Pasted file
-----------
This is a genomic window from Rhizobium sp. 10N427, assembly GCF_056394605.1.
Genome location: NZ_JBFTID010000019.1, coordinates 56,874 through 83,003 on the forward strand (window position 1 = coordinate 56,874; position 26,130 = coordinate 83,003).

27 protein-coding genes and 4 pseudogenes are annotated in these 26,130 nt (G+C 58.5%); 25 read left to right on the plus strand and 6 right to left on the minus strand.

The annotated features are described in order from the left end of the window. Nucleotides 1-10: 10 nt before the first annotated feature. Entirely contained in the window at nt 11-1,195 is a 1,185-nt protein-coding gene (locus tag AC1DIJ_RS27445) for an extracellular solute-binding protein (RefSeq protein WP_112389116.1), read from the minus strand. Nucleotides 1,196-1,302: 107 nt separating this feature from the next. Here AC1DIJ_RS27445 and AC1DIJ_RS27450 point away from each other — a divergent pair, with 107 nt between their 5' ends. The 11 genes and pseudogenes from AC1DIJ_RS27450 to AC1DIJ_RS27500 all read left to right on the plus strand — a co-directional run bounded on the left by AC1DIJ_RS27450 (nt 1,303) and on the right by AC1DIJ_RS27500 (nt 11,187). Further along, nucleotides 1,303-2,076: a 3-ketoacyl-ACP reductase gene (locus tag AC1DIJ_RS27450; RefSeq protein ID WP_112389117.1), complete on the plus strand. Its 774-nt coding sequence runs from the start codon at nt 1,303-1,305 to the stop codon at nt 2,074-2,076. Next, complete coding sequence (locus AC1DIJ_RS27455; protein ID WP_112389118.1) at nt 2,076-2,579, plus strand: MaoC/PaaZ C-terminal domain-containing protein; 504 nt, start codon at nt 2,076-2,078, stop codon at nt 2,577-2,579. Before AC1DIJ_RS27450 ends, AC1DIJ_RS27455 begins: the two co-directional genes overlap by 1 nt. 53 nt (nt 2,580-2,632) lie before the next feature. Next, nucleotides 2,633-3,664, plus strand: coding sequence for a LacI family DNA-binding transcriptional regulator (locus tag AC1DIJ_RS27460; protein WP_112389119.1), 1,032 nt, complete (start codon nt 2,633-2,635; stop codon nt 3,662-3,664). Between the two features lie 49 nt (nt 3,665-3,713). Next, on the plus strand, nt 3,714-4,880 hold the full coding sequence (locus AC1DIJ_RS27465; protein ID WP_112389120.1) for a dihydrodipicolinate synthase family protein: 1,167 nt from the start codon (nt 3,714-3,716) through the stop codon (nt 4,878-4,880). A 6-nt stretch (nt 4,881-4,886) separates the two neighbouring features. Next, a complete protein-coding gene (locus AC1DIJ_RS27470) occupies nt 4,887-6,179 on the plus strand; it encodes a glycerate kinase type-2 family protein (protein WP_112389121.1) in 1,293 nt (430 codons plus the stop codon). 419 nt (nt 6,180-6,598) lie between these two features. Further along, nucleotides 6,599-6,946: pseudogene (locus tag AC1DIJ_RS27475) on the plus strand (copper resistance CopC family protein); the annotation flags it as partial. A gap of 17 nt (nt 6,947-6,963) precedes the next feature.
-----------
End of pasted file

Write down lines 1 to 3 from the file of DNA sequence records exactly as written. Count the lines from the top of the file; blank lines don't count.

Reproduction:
This is a genomic window from Rhizobium sp. 10N427, assembly GCF_056394605.1.
Genome location: NZ_JBFTID010000019.1, coordinates 56,874 through 83,003 on the forward strand (window position 1 = coordinate 56,874; position 26,130 = coordinate 83,003).

27 protein-coding genes and 4 pseudogenes are annotated in these 26,130 nt (G+C 58.5%); 25 read left to right on the plus strand and 6 right to left on the minus strand.